Jesus’ compassion for us means that he wants us to have everything that he has – friendship with the Father, faith and wisdom in our hearts, peace and rest, and the hope of joy in eternity. He carried out his plan to relieve our distress and the distress of the whole world, not only with a generous nature and loving words, but also with action. He knew that sinfulness stands between us and God, so he took all the world’s sins upon himself and died to pay the penalty we can’t pay. He took away our condemnation; the Heavenly Father seeks peace with the world, not war; the gates of heaven are open wide to every believer.
We live in the world; it knocks us around. We may ask how we can be sure that we’ll stay in touch with God’s compassion. Partly by remembering that faith is God’s doing, not ours. We don’t come to faith on our own but by the actions of the Holy Spirit. Our Lord wants everyone to be saved and come to the knowledge of him, including you and me. His Spirit will keep us in faith and open our minds and hearts to listen to him.
We do one or two things to help ourselves. We cast our cares and our worries and our sinfulness onto Jesus. We don’t let the troubles or the delights of the world take us over. Nor does the flutter of the world get the best of us. The Lord has his reasons for keeping the church and his people on a humble path. If we experience hardship and adversity, we know that we are blessed in the eyes of God.
Another thing we do with God’s help is to focus our wills on our Savior. Someone said centuries ago that distraction is the greatest problem anyone faces. There must be fifty times more distractions in the world today than in the 18th century. God’s Spirit brings us to worship and guides us in reading the Bible. In addition, he blesses us with quietness of heart, persistence, and day by day faith in God. “Your word is a lamp to my feet and a light to my path,” one of the Psalmists wrote. “Your testimonies are my heritage forever....the joy of my heart. I incline my heart to perform your statutes forever, to the end.” Our compassionate Lord makes a steady walk with him possible for us. He guides us safely through the vanities and distractions of the world around us. He brings us rest and peace even though the devil tries to vex us and interrupt us and tear away at our centers of repose. We are calm in the midst of storms.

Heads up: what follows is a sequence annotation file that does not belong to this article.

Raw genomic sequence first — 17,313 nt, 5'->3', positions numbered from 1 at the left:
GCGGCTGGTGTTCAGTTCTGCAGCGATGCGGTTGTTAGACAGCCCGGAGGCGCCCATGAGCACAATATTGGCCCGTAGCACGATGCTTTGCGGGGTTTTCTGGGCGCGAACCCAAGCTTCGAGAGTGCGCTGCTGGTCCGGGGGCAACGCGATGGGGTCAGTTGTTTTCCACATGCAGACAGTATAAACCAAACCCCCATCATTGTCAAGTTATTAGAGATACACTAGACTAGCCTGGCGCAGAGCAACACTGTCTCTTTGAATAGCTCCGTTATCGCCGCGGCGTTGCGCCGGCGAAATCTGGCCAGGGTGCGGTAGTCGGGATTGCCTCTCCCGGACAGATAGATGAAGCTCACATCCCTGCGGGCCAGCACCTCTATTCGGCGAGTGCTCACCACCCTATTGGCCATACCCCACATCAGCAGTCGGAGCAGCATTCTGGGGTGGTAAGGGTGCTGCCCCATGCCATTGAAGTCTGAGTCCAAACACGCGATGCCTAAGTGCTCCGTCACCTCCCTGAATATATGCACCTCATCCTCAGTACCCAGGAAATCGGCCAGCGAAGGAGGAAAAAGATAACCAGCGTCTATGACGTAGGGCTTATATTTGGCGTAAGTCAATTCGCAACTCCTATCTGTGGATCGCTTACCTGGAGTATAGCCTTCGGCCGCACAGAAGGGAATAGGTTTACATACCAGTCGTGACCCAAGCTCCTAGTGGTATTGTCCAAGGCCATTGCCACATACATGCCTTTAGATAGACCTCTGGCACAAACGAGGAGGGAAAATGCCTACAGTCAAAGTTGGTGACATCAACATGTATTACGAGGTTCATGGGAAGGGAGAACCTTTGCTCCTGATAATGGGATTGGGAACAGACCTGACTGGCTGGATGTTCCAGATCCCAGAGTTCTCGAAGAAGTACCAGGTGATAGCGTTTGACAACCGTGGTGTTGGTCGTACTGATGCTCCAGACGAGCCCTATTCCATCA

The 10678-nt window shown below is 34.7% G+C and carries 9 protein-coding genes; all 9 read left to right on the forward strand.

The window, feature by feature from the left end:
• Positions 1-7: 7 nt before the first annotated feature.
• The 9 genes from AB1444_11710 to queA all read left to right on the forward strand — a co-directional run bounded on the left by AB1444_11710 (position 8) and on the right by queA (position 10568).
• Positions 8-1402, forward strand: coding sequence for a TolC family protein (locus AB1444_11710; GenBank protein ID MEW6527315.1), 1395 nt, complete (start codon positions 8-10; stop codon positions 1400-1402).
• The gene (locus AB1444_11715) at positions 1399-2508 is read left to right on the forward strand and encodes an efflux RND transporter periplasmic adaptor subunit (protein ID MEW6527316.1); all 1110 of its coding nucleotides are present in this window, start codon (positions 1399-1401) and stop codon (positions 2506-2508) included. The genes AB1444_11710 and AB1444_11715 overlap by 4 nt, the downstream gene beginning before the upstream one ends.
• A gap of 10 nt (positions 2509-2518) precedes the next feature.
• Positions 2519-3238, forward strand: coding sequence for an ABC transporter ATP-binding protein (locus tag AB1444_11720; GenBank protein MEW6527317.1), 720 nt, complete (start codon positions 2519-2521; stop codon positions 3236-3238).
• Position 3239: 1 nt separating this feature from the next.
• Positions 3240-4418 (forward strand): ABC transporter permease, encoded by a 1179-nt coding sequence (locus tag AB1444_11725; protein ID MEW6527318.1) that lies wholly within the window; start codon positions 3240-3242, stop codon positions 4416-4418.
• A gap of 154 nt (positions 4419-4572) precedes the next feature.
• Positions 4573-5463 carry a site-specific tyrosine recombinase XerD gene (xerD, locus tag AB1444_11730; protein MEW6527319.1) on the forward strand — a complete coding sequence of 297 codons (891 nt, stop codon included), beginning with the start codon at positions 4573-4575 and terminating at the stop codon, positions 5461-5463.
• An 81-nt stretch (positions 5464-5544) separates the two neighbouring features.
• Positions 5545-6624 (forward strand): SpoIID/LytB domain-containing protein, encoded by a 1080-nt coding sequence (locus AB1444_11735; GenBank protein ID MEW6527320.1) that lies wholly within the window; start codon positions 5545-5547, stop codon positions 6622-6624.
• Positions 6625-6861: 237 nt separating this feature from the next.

The Lord changes our minds and wills to want what he offers and then he softens our hearts to extend to others the compassion he showers on us. Paul wrote that the God of all comfort comforts us in all our afflictions so that we may be able to comfort those who are in any affliction with the comfort with which we ourselves are comforted by God. We show compassion to our neighbors in material ways as we are able. We pray for our neighbors. We help them carry their burdens. Companionship often does a lot. Here’s a story to illustrate. A farmer was once plowing his field in the spring thaw. After he chugged into one of many muddy places, his tractor stuck. The harder he tried to get himself out, the deeper he got stuck. He finally walked over to his neighbor’s place to ask for help. The neighbor came by, he looked the situation over, shook his head, and said, “It doesn’t look good, but I tell you what. I’ll try to pull you out. If we can’t move the tractor away, I’ll come and sit in the mud with you.” We can define Christian compassion, then, as sitting in the mud with a friend – having his pain in your heart.
So, to sum up we say that compassion includes fellow-feeling for others in their suffering along with a desire to relieve distress and eagerness to spread the word of God.
Jesus looked about him and saw thousands of lost sheep who needed spiritual leadership. He carried their pain in his heart. He brought healing by the word of God. Every problem has a spiritual root, which the Bible addresses with the truth about human nature, about God and the work of his Son. There are plenty of lost sheep in the world today and we help relieve the distress of some by sharing the hope of the gospel with them. We speak the truth about God’s love to folks who are spiritually injured, to the troubled, to wanderers in search of a compassionate guide. Our Heavenly Father assures us that his word never returns to him empty, so he invites his to bring his comfort to the folks around us. What a joy to teach the love of Christ. If we want to show our compassion and our love for others, we do what our Lord did: we make ourselves available to listen, to help, to encourage, and to share God’s Word, as we’ve all been doing, I suspect. The point is to keep on going, trusting that the Lord will sustain us. In his name we rejoice. AMEN.
The peace of God that passes all understanding keep your hearts and minds in the knowledge of Christ Jesus. AMEN.